His home in Causeway Street was virtually surrounded by the 1909-1932 Royal Portrush Golf Club courses so it is not surprising that golf became his career. He started his career as the Club Professional at Mahee Island Golf Club, Co. Down, in 1931 before moving in 1934 to take up the post at Lurgan Golf Club where he remained until 1939. He then moved to City of Derry Golf Club at Prehen just outside Londonderry before making a final move to become club Professional at Balmoral Golf Club in Belfast.

Whilst he was a Club Professional employed to run the Club Shop and to provide teaching for members, he was also a playing professional competing in open and professional competitions. He won both the Ulster Professional Championship and the Irish Professional Championship in 1940. In 1943 he was runner-up in the Irish Professional Championship behind Harry Bradshaw and he won the Ulster Championship again in 1941, 1943 and 1944. Daly played his first full season of tournament golf in 1946. The highlight of the season was winning the Irish Open at Portmarnock Golf Club, where he finished four ahead of Bobby Locke, becoming the first Irish winner. He finished the 1946 season by winning the Irish Dunlop Tournament at the Castle Club in Dublin.

1947 was an exceptionally successful season for Fred Daly. As previously mentioned, he won the Open Championship and was the first Irishman to be play in the Ryder Cup. He returned to competitive golf in September, qualifying as the Northern Ireland representative for the final stages of the News of the World Match Play. Daly won his early matches comfortably and then beat Henry Cotton in the semi-final and Flory Van Donck in the final to take the title. He was just the second player, after James Braid in 1905, to win the two most important British tournaments in the same year.

He went on to win the British Matchplay Championship again in 1948 and 1952, play on the Great Britain & Northern Ireland Ryder Cup team in 1949, 1951 and 1953, represent Ireland in the first two Canada Cup matches that they contested, in 1954 and 1955, playing with Harry Bradshaw and also represent the British Isles in the first two Joy Cup matches in 1954 and 1955.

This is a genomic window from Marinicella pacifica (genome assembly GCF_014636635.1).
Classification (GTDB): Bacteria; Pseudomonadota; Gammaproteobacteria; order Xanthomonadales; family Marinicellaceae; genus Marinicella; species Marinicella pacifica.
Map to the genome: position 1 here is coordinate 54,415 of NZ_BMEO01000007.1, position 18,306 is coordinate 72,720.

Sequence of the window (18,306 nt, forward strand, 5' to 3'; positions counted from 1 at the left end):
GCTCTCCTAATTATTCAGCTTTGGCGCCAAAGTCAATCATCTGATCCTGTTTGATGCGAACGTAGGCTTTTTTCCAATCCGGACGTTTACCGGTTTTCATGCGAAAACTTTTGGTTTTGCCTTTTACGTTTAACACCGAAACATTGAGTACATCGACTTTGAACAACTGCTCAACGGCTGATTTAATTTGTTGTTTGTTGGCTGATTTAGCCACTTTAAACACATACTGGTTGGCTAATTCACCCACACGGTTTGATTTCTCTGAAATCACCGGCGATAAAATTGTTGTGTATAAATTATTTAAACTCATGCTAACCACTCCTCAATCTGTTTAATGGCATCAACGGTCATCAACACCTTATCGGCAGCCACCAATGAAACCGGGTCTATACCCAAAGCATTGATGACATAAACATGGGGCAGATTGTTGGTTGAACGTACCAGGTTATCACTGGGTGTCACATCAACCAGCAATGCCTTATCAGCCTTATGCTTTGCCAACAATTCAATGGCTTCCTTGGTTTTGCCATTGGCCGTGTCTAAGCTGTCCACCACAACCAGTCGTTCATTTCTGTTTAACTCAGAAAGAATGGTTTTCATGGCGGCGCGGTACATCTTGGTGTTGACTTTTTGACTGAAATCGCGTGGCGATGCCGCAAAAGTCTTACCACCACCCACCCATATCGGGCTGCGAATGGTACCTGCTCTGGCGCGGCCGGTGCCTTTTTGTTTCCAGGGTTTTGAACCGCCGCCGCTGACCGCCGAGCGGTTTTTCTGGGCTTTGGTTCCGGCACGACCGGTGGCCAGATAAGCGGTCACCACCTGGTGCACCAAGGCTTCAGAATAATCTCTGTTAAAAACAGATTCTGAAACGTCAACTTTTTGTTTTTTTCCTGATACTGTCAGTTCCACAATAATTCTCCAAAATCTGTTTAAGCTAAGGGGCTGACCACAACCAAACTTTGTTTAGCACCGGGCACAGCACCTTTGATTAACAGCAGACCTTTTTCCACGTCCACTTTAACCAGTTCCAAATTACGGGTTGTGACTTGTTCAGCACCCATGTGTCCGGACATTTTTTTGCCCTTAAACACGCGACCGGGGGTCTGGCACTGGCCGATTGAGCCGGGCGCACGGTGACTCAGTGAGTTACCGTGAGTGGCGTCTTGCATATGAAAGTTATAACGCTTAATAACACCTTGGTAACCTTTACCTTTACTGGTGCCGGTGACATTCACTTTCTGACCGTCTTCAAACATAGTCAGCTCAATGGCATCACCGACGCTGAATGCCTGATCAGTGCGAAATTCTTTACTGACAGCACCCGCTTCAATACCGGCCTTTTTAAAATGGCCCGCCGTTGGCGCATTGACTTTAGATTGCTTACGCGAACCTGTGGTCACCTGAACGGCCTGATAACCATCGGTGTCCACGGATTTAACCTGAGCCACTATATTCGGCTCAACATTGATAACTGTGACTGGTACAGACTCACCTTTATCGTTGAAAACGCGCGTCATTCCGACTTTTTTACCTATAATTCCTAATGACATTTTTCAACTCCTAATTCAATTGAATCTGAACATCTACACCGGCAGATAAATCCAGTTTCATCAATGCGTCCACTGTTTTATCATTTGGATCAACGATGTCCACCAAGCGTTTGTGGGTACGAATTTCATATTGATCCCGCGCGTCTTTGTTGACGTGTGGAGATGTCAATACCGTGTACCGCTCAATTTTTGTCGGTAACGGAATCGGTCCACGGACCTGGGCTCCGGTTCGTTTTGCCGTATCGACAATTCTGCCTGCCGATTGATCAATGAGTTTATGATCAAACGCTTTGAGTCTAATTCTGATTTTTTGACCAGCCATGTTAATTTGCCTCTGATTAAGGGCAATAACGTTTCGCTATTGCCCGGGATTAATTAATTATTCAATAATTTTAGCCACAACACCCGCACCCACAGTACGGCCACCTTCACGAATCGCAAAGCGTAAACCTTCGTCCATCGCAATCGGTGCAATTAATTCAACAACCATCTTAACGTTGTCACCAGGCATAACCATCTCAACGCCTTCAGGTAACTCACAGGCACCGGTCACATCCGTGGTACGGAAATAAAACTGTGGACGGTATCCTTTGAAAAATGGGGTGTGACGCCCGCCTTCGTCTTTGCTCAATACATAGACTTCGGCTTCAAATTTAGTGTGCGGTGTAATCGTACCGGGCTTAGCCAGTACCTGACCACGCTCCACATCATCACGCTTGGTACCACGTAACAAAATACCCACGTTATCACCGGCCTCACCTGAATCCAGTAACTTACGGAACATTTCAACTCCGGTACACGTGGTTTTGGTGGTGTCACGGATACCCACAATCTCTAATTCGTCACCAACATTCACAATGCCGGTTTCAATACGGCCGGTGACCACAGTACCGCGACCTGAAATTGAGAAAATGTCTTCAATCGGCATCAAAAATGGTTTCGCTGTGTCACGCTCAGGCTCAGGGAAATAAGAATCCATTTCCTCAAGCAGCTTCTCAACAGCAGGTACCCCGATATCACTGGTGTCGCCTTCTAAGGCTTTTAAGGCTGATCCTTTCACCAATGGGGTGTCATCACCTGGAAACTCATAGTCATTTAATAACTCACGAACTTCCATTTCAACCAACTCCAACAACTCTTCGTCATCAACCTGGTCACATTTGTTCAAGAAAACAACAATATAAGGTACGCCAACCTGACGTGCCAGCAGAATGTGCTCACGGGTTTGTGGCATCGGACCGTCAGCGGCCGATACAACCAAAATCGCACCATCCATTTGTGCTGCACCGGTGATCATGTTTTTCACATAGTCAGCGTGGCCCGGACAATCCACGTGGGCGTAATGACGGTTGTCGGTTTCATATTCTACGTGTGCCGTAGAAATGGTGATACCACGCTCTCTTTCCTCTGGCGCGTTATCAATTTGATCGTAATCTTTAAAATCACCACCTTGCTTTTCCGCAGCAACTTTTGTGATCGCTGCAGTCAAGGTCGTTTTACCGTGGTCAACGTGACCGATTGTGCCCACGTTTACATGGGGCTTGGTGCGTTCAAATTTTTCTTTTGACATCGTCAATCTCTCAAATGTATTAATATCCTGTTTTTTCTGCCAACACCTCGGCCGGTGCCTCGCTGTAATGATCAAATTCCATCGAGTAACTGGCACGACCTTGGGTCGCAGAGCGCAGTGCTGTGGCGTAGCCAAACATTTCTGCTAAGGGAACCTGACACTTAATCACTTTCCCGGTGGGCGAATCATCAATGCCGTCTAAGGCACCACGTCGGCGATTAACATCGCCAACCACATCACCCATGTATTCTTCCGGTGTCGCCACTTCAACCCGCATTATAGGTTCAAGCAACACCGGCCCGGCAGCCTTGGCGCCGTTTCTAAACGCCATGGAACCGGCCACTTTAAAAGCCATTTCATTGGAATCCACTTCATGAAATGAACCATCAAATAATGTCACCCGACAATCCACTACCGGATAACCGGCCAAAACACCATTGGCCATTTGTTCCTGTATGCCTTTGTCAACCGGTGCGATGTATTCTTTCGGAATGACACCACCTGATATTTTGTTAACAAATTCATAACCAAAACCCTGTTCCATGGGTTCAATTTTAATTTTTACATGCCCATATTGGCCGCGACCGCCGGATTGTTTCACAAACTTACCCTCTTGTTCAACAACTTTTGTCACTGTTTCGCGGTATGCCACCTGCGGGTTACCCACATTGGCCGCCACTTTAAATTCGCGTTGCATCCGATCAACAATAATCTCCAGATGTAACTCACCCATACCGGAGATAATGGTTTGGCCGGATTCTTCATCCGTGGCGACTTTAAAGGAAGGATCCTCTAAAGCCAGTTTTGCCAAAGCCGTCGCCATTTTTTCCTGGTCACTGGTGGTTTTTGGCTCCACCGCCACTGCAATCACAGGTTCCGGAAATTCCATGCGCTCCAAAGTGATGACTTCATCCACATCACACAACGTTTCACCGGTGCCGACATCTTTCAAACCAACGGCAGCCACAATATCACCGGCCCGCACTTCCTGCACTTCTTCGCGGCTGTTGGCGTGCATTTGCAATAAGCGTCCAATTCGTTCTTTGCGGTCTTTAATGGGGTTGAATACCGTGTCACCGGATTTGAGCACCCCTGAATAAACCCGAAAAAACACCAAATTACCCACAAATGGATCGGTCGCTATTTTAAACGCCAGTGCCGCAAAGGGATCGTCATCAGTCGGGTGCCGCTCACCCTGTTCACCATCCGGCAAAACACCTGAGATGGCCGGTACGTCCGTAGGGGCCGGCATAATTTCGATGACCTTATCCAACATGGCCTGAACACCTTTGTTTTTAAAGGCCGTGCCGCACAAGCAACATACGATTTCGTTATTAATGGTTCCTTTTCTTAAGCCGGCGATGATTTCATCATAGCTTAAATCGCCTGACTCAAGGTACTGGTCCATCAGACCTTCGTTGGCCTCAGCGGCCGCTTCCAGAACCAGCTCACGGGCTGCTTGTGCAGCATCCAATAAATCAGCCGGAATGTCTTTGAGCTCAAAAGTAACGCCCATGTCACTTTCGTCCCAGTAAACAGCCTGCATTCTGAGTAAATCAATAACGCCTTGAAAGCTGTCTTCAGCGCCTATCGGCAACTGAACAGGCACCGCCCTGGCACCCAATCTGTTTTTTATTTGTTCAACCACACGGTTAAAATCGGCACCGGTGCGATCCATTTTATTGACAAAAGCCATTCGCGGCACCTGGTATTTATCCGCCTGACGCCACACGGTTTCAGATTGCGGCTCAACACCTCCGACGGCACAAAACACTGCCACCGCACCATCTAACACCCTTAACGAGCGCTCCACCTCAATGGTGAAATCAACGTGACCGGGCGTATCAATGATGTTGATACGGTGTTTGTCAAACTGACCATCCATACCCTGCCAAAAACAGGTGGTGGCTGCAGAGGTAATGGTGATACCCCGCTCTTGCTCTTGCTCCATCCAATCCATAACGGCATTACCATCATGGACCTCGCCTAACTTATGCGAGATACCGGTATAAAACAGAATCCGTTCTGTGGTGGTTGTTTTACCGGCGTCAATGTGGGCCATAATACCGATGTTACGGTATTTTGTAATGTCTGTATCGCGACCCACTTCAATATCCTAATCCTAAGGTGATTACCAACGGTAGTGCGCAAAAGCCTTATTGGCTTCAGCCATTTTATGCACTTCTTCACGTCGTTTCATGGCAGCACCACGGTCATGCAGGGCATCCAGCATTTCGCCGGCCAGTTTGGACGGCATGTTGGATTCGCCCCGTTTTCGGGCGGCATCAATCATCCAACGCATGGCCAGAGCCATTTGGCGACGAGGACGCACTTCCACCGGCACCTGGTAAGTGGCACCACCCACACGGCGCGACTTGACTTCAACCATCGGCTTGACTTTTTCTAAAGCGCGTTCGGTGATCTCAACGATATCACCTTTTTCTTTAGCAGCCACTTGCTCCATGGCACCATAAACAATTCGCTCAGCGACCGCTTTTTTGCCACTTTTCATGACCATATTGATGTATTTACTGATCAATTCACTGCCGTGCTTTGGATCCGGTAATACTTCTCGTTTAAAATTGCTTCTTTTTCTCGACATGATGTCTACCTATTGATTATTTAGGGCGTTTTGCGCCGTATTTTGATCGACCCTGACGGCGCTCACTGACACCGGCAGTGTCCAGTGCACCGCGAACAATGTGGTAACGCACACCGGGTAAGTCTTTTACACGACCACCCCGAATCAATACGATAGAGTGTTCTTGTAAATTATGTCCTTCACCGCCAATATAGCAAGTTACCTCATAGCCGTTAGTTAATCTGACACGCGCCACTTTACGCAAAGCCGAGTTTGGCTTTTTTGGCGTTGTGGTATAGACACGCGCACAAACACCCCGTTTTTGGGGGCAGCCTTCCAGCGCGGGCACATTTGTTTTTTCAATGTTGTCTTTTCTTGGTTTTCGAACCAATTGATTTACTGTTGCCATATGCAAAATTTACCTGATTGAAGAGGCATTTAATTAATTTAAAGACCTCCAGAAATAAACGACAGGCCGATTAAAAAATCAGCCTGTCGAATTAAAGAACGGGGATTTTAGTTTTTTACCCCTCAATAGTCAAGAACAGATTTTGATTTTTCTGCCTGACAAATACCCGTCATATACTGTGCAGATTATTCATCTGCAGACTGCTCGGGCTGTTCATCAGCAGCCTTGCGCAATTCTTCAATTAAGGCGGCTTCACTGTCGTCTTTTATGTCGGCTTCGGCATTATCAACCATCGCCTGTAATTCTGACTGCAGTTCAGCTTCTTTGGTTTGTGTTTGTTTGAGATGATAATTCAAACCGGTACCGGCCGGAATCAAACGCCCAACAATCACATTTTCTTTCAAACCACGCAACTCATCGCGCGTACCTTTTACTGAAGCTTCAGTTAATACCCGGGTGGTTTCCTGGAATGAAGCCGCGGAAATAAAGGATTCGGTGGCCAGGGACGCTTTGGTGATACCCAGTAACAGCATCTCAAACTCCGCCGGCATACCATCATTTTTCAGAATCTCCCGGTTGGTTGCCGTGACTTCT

His achievements in golf are recognised by the Blue Plaque, awarded by the Ulster Historical Circle, on his family home beside the former Palladium Ballroom, now St. Patrick’s Church Hall. His former home is a private residence and not open to the public.

Reverend Dr. Adam Clarke

Adam Clarke was a native of Moybeg, near Maghera, but in 1779 lived at Cappagh close to Flowerfield House in Portstewart. Following his conversion to faith in God, Adam Clarke preached in the immediate area. He had been apprenticed to a Coleraine draper called Bennett but, in 1782, on the recommendation of the Superintendent of the Londonderry circuit, he was invited to England, by John Wesley, to take up training and in September of that year became a Methodist preacher in the Bradford upon Avon circuit (near Bath but in Wiltshire).

He was to serve only eleven months probation, less than one quarter of the usual period, before being accepted into “Full Connexion”, the youngest man to receive this degree of approval, at the Methodist Conference of 1783. From then he served as an itinerant preacher in various circuits until his appointment as Superintendent in Bristol in 1789. In 1790 he was appointed Superintendent in Dublin, a position regarded as the senior in all Ireland.

Clarke was a man of exceptional ability and in 1795 he was appointed to London. Clarke had been gaining a reputation as a Classical scholar and here he began his vast range of literary works: a huge six volume commentary covering every book of the Bible; Persian, Hebrew and Greek grammars; a history of the Wesley family; and many more. His scholarly reputation continued to grow and in 1802 he was asked to help decipher the Rosetta Stone, which was eventually found to contain the key to the under­standing of Egyptian hieroglyphics.

In 1806 he was elected for the first time to the Presidency of the Methodist Conference and in the same year was appointed a member of the committee of the British and Foreign Bible Society. He helped in the preparation of Arabic, Syriac and Greek language Bibles and also advocated the printing of the Bible in Irish. He was in the forefront of the government of the church; and as a member of many learned societies he had contact with many very eminent people. He was thus in a position to wield considerable influence.

It had become a habit of Dr. Clarke’s, on each of his excursions to Ireland, to visit his boyhood haunts. He did so in 1816 and again in 1823 and in about 1830 decided to settle in Portstewart when he retired.